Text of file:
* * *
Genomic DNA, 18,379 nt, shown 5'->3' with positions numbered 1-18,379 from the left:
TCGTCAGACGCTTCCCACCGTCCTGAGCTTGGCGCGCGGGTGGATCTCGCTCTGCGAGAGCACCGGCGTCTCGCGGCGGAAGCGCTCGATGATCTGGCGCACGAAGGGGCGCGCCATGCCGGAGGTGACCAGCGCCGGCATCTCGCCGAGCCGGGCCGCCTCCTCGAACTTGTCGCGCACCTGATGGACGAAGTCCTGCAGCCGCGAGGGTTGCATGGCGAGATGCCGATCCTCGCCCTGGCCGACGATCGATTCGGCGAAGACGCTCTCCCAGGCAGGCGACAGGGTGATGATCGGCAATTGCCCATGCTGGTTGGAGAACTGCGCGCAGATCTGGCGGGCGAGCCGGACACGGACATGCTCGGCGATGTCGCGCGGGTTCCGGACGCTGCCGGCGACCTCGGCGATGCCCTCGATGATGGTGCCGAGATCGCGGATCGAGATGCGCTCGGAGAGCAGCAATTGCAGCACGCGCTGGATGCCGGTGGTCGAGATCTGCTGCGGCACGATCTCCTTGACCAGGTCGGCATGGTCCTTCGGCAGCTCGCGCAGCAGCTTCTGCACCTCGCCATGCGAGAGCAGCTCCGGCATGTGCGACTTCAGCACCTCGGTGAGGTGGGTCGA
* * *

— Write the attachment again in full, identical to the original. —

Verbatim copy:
Genomic DNA, 18,379 nt, shown 5'->3' with positions numbered 1-18,379 from the left:
TCGTCAGACGCTTCCCACCGTCCTGAGCTTGGCGCGCGGGTGGATCTCGCTCTGCGAGAGCACCGGCGTCTCGCGGCGGAAGCGCTCGATGATCTGGCGCACGAAGGGGCGCGCCATGCCGGAGGTGACCAGCGCCGGCATCTCGCCGAGCCGGGCCGCCTCCTCGAACTTGTCGCGCACCTGATGGACGAAGTCCTGCAGCCGCGAGGGTTGCATGGCGAGATGCCGATCCTCGCCCTGGCCGACGATCGATTCGGCGAAGACGCTCTCCCAGGCAGGCGACAGGGTGATGATCGGCAATTGCCCATGCTGGTTGGAGAACTGCGCGCAGATCTGGCGGGCGAGCCGGACACGGACATGCTCGGCGATGTCGCGCGGGTTCCGGACGCTGCCGGCGACCTCGGCGATGCCCTCGATGATGGTGCCGAGATCGCGGATCGAGATGCGCTCGGAGAGCAGCAATTGCAGCACGCGCTGGATGCCGGTGGTCGAGATCTGCTGCGGCACGATCTCCTTGACCAGGTCGGCATGGTCCTTCGGCAGCTCGCGCAGCAGCTTCTGCACCTCGCCATGCGAGAGCAGCTCCGGCATGTGCGACTTCAGCACCTCGGTGAGGTGGGTCGA